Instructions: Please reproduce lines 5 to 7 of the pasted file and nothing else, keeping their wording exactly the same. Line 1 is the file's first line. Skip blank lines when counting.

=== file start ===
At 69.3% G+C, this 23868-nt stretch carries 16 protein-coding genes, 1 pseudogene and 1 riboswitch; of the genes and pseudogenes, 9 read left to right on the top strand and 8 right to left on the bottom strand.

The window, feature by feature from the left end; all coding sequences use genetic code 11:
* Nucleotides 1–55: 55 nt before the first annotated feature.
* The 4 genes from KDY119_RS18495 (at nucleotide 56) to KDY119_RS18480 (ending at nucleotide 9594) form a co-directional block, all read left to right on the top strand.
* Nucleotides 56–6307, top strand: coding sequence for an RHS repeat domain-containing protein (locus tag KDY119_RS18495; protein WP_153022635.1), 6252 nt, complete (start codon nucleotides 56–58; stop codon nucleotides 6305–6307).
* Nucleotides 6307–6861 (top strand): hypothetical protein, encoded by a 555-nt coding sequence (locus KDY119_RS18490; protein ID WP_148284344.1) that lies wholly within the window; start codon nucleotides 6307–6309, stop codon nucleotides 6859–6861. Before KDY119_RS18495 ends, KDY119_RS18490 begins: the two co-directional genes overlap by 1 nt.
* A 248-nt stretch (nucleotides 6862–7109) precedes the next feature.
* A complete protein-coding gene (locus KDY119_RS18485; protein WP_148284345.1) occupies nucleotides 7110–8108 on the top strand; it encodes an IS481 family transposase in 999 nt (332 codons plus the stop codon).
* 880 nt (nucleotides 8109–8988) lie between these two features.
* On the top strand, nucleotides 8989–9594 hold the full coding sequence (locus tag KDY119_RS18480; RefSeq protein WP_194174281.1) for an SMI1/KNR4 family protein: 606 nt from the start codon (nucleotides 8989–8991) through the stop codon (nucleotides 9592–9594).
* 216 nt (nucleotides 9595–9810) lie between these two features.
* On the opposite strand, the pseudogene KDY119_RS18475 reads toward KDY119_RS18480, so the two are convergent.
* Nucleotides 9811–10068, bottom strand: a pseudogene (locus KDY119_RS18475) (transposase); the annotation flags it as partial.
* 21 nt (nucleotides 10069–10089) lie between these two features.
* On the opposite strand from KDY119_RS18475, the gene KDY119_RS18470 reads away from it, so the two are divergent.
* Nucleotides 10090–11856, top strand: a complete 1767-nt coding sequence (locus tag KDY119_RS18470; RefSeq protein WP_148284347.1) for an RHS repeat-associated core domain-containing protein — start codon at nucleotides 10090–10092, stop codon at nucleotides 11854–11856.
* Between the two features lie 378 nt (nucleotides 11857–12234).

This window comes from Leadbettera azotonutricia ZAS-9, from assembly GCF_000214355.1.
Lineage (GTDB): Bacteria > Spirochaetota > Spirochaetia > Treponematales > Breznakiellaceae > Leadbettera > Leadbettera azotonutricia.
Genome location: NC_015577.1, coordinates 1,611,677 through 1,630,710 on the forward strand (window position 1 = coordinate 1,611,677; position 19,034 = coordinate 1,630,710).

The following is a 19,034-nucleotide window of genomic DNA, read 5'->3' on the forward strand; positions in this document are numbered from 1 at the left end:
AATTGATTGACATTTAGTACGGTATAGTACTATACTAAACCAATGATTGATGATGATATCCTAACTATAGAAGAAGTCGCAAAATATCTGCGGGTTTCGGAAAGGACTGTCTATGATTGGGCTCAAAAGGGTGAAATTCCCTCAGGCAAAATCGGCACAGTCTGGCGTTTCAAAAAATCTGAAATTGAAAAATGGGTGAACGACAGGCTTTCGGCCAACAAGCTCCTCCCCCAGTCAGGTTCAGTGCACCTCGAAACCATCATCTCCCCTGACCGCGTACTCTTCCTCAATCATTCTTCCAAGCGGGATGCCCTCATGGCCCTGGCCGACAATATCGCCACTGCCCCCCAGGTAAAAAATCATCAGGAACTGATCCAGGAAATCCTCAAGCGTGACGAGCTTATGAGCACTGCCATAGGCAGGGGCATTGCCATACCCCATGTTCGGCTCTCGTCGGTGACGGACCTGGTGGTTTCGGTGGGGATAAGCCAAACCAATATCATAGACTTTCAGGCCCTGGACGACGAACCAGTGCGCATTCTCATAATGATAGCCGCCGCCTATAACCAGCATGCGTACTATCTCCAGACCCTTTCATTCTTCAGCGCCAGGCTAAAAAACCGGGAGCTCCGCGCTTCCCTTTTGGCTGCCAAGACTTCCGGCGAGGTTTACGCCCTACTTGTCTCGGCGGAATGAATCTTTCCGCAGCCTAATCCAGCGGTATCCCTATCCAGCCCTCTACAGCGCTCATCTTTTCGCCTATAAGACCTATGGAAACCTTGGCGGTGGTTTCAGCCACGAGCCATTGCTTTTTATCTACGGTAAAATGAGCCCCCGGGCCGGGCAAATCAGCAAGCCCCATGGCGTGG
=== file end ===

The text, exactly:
* Nucleotides 56–6307, top strand: coding sequence for an RHS repeat domain-containing protein (locus tag KDY119_RS18495; protein WP_153022635.1), 6252 nt, complete (start codon nucleotides 56–58; stop codon nucleotides 6305–6307).
* Nucleotides 6307–6861 (top strand): hypothetical protein, encoded by a 555-nt coding sequence (locus KDY119_RS18490; protein ID WP_148284344.1) that lies wholly within the window; start codon nucleotides 6307–6309, stop codon nucleotides 6859–6861. Before KDY119_RS18495 ends, KDY119_RS18490 begins: the two co-directional genes overlap by 1 nt.
* A 248-nt stretch (nucleotides 6862–7109) precedes the next feature.